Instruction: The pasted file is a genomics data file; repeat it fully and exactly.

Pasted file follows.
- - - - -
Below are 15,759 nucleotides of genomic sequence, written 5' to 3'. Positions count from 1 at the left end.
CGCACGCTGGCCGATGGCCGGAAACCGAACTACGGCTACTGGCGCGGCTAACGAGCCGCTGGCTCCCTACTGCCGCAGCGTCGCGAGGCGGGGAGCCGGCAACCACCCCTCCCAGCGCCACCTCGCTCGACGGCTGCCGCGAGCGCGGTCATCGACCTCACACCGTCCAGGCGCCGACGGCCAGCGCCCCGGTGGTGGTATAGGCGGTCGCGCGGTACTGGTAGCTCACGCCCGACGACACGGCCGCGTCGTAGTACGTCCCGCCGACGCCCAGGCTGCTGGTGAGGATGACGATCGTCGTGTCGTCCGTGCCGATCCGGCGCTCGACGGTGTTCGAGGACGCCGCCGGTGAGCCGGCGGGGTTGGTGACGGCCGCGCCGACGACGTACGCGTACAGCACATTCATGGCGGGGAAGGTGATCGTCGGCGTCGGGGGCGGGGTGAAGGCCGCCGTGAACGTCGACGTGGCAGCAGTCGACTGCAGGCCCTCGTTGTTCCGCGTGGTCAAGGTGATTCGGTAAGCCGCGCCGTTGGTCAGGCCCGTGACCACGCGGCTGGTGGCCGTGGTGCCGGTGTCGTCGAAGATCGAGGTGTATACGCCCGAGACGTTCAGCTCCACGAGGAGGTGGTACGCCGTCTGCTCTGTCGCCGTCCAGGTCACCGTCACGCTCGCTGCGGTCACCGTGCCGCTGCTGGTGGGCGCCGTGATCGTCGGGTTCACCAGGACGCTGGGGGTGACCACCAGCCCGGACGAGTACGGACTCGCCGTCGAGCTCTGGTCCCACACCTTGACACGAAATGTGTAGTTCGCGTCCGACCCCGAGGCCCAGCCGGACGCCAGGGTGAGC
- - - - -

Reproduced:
Below are 15,759 nucleotides of genomic sequence, written 5' to 3'. Positions count from 1 at the left end.
CGCACGCTGGCCGATGGCCGGAAACCGAACTACGGCTACTGGCGCGGCTAACGAGCCGCTGGCTCCCTACTGCCGCAGCGTCGCGAGGCGGGGAGCCGGCAACCACCCCTCCCAGCGCCACCTCGCTCGACGGCTGCCGCGAGCGCGGTCATCGACCTCACACCGTCCAGGCGCCGACGGCCAGCGCCCCGGTGGTGGTATAGGCGGTCGCGCGGTACTGGTAGCTCACGCCCGACGACACGGCCGCGTCGTAGTACGTCCCGCCGACGCCCAGGCTGCTGGTGAGGATGACGATCGTCGTGTCGTCCGTGCCGATCCGGCGCTCGACGGTGTTCGAGGACGCCGCCGGTGAGCCGGCGGGGTTGGTGACGGCCGCGCCGACGACGTACGCGTACAGCACATTCATGGCGGGGAAGGTGATCGTCGGCGTCGGGGGCGGGGTGAAGGCCGCCGTGAACGTCGACGTGGCAGCAGTCGACTGCAGGCCCTCGTTGTTCCGCGTGGTCAAGGTGATTCGGTAAGCCGCGCCGTTGGTCAGGCCCGTGACCACGCGGCTGGTGGCCGTGGTGCCGGTGTCGTCGAAGATCGAGGTGTATACGCCCGAGACGTTCAGCTCCACGAGGAGGTGGTACGCCGTCTGCTCTGTCGCCGTCCAGGTCACCGTCACGCTCGCTGCGGTCACCGTGCCGCTGCTGGTGGGCGCCGTGATCGTCGGGTTCACCAGGACGCTGGGGGTGACCACCAGCCCGGACGAGTACGGACTCGCCGTCGAGCTCTGGTCCCACACCTTGACACGAAATGTGTAGTTCGCGTCCGACCCCGAGGCCCAGCCGGACGCCAGGGTGAGC